Now in its third year, the Library of Congress Junior Fellows Summer Intern Program attracted 47 talented college students from around the country and as far away as London to work with the Library's special copyright and gift collections. Through the 10-week program, the Library furthered its mission to provide access to a universal record of human knowledge and creativity as exemplified by its collections, while supporting current and future generations of students and scholars.
The interns delved into collections housed in 14 divisions in three Library buildings in Washington, D.C., and at the new Packard Campus for Audio-Visual Conservation in Culpeper, Va. There, they explored, documented and provided increased access to previously uncataloged primary materials, including original manuscripts, maps, prints, photographs, films, sheet music, sound recordings, rare books and comic books.
Works of American creative achievement are richly represented in the Library's vast treasure trove of materials deposited for copyright, a core focus of the Junior Fellows program. This year the program was expanded to include American gift collections and international materials in Library Area Studies divisions, including the Asian, European and Hispanic divisions. Other participants included the U.S. Copyright Office; Geography and Map; Manuscript; Motion Picture, Broadcasting & Recorded Sound; Music; Prints and Photographs; Rare Book and Special Collections; Serial and Government Publications; Social Sciences Cataloging (Law Team); Special Materials Cataloging divisions; and the Digital Conversion Team for the Veterans History Project.
On Aug. 1, the interns presented their top 200 items at a special display held in the Members of Congress Room in the Thomas Jefferson Building.
"This is their final exam," quipped Karen Lloyd, the Library's strategic planning officer and project manager for the Junior Fellows program.
Lloyd welcomed Librarian James H. Billlington for his annual review of the interns' finds. Members of Congress were also invited to view the interns' display that evening, while attending a special viewing of "American Treasures of the Library of Congress, scheduled to close on Aug. 18 after a decade on exhibition.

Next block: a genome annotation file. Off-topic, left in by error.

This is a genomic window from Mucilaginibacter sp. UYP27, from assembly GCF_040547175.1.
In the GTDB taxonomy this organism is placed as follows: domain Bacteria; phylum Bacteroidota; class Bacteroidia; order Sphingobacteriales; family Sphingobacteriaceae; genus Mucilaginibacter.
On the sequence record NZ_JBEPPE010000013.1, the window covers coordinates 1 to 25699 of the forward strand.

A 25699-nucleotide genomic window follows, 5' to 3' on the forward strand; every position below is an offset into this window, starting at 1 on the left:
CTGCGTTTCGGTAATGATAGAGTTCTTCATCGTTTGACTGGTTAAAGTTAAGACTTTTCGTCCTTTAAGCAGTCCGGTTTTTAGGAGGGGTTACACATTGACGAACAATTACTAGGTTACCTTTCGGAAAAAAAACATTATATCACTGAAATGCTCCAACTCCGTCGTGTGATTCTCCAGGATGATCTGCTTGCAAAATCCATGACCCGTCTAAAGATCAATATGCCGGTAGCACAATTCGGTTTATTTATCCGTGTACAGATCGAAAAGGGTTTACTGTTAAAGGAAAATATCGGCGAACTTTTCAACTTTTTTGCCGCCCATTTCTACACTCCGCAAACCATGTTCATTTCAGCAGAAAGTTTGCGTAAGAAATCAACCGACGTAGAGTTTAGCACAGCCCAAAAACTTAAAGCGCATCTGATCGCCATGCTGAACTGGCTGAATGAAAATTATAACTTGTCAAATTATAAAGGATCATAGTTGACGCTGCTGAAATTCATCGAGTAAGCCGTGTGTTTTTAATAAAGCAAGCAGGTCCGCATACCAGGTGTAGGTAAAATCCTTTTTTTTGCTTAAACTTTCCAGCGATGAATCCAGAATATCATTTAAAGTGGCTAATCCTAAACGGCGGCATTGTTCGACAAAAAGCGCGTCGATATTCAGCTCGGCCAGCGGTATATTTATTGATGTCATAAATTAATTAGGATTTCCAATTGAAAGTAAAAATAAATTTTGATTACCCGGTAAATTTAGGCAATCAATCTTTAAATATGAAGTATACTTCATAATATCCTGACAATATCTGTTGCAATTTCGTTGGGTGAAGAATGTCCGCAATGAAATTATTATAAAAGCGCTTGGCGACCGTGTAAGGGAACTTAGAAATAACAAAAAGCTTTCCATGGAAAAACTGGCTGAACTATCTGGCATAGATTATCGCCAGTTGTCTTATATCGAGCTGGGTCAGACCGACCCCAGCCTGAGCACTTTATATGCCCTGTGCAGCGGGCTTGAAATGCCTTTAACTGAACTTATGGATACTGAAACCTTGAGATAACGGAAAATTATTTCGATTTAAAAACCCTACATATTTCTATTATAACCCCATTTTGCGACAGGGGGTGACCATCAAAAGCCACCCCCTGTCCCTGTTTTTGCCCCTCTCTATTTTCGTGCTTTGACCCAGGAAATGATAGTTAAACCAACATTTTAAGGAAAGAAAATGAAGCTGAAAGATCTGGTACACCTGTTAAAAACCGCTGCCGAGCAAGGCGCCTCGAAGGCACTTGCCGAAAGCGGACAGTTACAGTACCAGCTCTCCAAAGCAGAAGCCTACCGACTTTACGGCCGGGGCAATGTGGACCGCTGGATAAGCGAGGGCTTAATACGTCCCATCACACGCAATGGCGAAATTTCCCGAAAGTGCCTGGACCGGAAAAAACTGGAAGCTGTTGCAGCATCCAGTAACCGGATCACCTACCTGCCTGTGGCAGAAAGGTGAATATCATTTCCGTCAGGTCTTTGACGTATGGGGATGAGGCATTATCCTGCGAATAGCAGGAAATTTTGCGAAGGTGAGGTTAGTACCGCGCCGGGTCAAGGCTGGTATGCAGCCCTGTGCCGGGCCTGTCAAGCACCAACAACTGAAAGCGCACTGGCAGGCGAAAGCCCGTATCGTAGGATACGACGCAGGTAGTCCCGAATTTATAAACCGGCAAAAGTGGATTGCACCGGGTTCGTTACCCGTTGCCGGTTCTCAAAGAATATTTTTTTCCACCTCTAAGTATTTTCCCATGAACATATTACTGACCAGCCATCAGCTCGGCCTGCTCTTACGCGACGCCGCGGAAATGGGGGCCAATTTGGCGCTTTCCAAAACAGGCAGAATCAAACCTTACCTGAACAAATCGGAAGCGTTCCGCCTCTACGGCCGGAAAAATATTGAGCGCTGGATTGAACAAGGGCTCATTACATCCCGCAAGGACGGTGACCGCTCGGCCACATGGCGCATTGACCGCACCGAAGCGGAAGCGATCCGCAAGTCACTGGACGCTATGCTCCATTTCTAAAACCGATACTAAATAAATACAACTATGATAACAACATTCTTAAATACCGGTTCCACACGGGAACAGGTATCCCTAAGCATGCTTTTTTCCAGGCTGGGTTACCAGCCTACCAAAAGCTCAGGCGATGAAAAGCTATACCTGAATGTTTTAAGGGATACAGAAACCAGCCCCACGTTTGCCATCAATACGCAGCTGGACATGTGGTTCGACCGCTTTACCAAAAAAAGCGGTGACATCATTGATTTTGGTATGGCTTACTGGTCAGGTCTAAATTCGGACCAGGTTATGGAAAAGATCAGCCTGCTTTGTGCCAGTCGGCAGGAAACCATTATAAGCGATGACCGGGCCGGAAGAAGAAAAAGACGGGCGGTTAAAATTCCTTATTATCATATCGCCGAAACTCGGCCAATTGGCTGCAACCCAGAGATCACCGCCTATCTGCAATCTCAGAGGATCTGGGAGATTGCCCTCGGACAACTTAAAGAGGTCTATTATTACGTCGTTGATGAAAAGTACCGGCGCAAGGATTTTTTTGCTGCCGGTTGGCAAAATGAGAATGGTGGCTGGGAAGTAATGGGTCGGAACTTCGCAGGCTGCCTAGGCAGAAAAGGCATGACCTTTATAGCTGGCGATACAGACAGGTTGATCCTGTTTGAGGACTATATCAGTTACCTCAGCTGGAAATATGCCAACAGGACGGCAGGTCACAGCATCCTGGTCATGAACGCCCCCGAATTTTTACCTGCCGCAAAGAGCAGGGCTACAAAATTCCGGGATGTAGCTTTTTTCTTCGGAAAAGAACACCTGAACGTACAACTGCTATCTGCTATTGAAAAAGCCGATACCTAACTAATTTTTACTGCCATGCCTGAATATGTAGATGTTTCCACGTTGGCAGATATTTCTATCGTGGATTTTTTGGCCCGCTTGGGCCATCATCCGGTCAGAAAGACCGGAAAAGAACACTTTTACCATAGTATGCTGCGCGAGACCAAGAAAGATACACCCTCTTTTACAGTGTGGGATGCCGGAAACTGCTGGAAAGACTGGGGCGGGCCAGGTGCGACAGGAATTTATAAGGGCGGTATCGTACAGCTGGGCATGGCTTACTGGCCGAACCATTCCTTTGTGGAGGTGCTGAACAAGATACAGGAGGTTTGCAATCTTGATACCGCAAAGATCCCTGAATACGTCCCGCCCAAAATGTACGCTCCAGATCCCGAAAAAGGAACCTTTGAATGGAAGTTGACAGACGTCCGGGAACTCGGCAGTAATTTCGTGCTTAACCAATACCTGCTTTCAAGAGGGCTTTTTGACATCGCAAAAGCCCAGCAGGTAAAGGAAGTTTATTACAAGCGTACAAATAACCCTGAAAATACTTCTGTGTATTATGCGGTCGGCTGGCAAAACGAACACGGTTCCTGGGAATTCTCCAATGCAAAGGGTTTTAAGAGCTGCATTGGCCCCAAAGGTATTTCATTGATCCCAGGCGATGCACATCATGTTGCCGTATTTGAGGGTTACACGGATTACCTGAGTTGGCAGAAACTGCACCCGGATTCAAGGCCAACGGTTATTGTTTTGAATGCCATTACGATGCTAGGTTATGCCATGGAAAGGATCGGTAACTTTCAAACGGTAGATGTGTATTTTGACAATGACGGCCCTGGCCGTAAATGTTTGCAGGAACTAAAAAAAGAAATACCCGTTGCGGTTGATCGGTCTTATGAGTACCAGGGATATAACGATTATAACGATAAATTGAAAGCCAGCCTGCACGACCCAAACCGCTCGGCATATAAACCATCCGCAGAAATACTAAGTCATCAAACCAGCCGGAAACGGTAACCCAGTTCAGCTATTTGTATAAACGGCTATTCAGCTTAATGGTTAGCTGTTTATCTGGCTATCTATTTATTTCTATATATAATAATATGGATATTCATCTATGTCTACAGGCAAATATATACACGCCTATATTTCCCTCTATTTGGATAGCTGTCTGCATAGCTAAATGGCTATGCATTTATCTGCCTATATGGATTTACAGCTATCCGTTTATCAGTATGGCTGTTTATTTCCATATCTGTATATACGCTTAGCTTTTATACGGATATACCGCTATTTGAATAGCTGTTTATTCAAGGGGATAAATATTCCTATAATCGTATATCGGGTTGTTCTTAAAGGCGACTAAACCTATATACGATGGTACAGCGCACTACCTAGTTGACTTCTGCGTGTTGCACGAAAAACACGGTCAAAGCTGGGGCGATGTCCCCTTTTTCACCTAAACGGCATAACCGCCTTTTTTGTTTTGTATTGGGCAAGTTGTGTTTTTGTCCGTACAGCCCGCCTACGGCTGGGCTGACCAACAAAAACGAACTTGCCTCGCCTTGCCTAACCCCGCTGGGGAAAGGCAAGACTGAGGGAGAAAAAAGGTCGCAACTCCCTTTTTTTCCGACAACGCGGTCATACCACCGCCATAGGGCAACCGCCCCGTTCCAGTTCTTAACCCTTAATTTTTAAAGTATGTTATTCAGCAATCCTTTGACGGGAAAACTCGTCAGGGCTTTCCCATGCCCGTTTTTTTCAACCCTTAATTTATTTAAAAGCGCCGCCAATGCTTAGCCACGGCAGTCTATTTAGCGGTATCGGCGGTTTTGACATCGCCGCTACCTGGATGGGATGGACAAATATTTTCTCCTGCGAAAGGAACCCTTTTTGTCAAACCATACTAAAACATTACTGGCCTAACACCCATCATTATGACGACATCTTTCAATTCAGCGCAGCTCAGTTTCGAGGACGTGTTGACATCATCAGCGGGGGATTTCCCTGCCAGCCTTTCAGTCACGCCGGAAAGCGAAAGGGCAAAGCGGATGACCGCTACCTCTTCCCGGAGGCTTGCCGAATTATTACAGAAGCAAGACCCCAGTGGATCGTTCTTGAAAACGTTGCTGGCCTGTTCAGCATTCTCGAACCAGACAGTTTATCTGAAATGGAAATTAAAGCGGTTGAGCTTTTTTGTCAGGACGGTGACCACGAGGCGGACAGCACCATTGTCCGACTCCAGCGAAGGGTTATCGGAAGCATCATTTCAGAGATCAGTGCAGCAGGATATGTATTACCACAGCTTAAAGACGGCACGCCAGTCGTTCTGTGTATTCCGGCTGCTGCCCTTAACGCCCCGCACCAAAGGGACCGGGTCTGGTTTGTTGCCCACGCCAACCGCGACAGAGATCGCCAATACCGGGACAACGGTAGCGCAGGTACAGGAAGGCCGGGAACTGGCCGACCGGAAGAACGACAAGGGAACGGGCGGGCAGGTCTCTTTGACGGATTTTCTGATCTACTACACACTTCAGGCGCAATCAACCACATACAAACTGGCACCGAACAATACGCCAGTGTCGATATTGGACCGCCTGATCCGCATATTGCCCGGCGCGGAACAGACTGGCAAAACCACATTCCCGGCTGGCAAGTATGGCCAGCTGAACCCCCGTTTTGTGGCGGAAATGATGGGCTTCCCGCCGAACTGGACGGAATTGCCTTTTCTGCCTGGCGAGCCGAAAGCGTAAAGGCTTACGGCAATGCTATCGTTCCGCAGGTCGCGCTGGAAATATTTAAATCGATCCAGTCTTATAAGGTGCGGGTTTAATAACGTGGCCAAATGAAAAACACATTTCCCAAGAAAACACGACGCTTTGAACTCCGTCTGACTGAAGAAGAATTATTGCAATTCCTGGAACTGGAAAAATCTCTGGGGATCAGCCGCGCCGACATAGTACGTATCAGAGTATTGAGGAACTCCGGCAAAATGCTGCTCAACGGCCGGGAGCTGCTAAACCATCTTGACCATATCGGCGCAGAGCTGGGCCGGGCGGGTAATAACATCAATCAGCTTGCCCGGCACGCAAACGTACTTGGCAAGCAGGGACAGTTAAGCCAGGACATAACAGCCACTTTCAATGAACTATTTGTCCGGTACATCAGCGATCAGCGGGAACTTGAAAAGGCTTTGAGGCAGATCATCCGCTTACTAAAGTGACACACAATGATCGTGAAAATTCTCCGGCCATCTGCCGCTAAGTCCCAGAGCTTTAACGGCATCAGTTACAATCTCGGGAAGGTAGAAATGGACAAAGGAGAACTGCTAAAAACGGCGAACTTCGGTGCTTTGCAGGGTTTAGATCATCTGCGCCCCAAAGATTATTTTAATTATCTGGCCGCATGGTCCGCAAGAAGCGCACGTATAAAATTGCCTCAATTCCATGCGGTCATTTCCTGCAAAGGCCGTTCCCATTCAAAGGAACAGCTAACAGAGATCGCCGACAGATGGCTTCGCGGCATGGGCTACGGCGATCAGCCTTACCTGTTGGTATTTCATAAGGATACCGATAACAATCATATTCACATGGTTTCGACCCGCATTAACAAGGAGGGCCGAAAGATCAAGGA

The Prints and Photographs Division took center stage with a pair of photographs depicting the last days of Russian Emperor Nicholas II and members of the Romanoff family prior to their murder by the Bolsheviks in July 1918. Accompanying the photos taken by family friend and French tutor M. Pierre Gilliard was a transcript of a synopsis by Gilliard that reveals in detail the hardships suffered by the imperial family before their tragic end in Siberia.
"Finding these was a chance discovery," said Ian Meyers, a junior at the Washington University in St. Louis majoring in European studies and photography, who found the uncataloged photographs in a box marked "Miscellaneous/Foreign."
Billington, a Russian scholar, was presented with a framed facsimile of the two discovered photographs and the transcript. "This is an example of the power of discovering unexpected things in the Library's collections," he said.
Celeste Mitchell, a recent Baylor University graduate assigned to the Veterans History Project (VHP), came across an interesting collection of photos and articles surrounding the famous "V-J Day Kiss" photograph taken by Alfred Eisenstaedt on Aug. 15, 1945. George Mendonsa, one of many men claiming to be the kissing sailor in the photograph, donated to the VHP a collection of materials relating to the photo of the famous smooch, including a signed copy of the print, a recreation of the shot taken years later and a 1980s LIFE magazine article titled "Who is the Kissing Sailor?" A related item found by the interns preparing VHP material for digitization was a 2005 oral history interview with Greta Friedman, claiming to be the nurse who received the kiss.